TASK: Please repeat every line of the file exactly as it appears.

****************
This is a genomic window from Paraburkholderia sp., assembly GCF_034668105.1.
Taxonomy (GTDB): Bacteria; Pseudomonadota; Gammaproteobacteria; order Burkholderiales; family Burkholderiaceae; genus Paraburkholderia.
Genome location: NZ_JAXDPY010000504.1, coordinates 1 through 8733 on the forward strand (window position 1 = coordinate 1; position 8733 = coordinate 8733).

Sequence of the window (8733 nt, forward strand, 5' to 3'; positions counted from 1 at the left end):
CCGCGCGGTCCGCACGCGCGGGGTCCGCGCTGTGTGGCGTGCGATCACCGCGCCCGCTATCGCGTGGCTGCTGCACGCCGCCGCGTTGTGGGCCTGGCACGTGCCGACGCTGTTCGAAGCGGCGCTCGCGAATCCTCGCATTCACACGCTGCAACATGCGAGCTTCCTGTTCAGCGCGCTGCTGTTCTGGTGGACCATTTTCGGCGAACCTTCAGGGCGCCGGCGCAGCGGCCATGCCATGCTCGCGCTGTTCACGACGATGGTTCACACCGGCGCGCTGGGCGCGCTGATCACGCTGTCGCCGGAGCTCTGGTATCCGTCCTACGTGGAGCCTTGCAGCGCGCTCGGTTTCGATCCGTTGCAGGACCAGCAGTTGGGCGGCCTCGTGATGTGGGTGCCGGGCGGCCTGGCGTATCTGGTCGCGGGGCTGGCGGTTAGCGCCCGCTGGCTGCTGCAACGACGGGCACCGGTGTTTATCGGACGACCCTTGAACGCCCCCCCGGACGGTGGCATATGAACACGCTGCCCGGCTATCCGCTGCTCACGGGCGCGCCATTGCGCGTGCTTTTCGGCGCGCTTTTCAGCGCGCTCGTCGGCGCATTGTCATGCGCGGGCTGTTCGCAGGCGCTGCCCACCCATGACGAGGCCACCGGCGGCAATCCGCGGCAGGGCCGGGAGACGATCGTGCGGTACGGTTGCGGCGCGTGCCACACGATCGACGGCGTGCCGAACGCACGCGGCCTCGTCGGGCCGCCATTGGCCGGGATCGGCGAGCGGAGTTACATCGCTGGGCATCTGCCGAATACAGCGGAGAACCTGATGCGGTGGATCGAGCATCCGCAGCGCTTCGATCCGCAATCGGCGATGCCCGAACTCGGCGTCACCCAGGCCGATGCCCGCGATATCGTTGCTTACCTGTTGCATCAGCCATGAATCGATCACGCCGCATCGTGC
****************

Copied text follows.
This is a genomic window from Paraburkholderia sp., assembly GCF_034668105.1.
Taxonomy (GTDB): Bacteria; Pseudomonadota; Gammaproteobacteria; order Burkholderiales; family Burkholderiaceae; genus Paraburkholderia.
Genome location: NZ_JAXDPY010000504.1, coordinates 1 through 8733 on the forward strand (window position 1 = coordinate 1; position 8733 = coordinate 8733).

Sequence of the window (8733 nt, forward strand, 5' to 3'; positions counted from 1 at the left end):
CCGCGCGGTCCGCACGCGCGGGGTCCGCGCTGTGTGGCGTGCGATCACCGCGCCCGCTATCGCGTGGCTGCTGCACGCCGCCGCGTTGTGGGCCTGGCACGTGCCGACGCTGTTCGAAGCGGCGCTCGCGAATCCTCGCATTCACACGCTGCAACATGCGAGCTTCCTGTTCAGCGCGCTGCTGTTCTGGTGGACCATTTTCGGCGAACCTTCAGGGCGCCGGCGCAGCGGCCATGCCATGCTCGCGCTGTTCACGACGATGGTTCACACCGGCGCGCTGGGCGCGCTGATCACGCTGTCGCCGGAGCTCTGGTATCCGTCCTACGTGGAGCCTTGCAGCGCGCTCGGTTTCGATCCGTTGCAGGACCAGCAGTTGGGCGGCCTCGTGATGTGGGTGCCGGGCGGCCTGGCGTATCTGGTCGCGGGGCTGGCGGTTAGCGCCCGCTGGCTGCTGCAACGACGGGCACCGGTGTTTATCGGACGACCCTTGAACGCCCCCCCGGACGGTGGCATATGAACACGCTGCCCGGCTATCCGCTGCTCACGGGCGCGCCATTGCGCGTGCTTTTCGGCGCGCTTTTCAGCGCGCTCGTCGGCGCATTGTCATGCGCGGGCTGTTCGCAGGCGCTGCCCACCCATGACGAGGCCACCGGCGGCAATCCGCGGCAGGGCCGGGAGACGATCGTGCGGTACGGTTGCGGCGCGTGCCACACGATCGACGGCGTGCCGAACGCACGCGGCCTCGTCGGGCCGCCATTGGCCGGGATCGGCGAGCGGAGTTACATCGCTGGGCATCTGCCGAATACAGCGGAGAACCTGATGCGGTGGATCGAGCATCCGCAGCGCTTCGATCCGCAATCGGCGATGCCCGAACTCGGCGTCACCCAGGCCGATGCCCGCGATATCGTTGCTTACCTGTTGCATCAGCCATGAATCGATCACGCCGCATCGTGC